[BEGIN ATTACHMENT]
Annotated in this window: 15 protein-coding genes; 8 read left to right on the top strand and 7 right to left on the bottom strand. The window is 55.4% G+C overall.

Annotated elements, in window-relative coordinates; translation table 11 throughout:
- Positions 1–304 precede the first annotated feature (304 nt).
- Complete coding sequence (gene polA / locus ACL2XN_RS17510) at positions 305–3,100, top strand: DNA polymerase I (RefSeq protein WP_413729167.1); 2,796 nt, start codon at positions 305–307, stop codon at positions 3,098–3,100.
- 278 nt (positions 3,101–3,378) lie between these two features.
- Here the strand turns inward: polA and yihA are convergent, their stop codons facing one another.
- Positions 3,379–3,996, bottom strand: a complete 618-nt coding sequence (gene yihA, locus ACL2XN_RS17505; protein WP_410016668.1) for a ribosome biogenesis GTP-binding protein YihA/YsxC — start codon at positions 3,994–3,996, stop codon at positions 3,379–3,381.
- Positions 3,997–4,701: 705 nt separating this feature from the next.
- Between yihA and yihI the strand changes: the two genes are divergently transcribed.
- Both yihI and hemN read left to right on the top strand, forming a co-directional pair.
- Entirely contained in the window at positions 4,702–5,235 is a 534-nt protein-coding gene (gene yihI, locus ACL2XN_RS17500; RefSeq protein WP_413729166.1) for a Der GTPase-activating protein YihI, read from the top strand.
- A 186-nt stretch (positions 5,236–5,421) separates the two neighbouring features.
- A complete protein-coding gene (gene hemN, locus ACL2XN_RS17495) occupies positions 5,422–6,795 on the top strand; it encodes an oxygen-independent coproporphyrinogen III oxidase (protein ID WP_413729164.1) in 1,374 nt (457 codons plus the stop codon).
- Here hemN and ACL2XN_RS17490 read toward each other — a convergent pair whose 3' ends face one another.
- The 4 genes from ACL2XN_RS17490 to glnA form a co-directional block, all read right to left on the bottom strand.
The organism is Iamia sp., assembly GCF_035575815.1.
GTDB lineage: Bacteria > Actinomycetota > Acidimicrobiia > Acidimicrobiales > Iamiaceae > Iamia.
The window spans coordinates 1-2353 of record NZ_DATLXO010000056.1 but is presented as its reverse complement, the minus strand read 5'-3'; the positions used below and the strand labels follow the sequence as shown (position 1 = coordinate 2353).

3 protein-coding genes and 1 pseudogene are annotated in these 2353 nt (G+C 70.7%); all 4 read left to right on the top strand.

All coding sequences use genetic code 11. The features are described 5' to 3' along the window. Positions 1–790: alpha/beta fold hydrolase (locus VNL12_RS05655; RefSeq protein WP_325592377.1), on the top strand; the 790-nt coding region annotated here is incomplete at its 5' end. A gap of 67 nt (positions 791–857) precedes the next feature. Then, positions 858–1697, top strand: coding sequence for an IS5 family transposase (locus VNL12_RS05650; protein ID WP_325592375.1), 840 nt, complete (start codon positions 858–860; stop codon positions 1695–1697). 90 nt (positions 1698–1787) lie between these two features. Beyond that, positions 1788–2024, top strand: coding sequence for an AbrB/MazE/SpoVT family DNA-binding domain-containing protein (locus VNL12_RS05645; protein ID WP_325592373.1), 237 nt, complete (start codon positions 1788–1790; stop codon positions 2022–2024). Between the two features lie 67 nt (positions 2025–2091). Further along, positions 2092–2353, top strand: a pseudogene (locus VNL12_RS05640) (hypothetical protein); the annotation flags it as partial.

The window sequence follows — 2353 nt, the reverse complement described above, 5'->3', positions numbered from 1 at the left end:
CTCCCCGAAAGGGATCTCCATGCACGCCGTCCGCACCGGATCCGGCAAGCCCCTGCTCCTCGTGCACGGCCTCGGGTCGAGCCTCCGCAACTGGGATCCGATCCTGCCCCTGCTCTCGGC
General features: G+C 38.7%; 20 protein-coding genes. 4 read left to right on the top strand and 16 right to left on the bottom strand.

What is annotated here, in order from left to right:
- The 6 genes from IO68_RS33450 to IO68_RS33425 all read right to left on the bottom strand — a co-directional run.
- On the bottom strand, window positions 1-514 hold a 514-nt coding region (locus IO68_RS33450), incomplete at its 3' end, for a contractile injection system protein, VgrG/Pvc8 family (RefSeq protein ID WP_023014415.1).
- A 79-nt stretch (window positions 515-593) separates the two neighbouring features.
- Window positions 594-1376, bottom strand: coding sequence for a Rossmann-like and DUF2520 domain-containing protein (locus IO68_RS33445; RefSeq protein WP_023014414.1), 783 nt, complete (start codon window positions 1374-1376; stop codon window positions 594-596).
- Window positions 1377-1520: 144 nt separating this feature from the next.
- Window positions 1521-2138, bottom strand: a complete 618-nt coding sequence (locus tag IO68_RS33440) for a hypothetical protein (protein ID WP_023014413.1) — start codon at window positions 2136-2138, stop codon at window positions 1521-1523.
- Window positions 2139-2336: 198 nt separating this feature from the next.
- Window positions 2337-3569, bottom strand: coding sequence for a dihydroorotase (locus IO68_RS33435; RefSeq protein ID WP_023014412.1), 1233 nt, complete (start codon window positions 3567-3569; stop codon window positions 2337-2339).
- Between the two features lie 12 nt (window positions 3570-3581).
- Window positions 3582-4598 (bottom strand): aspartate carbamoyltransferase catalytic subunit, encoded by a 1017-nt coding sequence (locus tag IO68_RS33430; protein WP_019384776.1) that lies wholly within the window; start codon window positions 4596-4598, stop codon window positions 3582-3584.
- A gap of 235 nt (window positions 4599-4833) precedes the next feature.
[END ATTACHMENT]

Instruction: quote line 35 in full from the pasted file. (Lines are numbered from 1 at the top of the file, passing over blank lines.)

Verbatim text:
- A gap of 235 nt (window positions 4599-4833) precedes the next feature.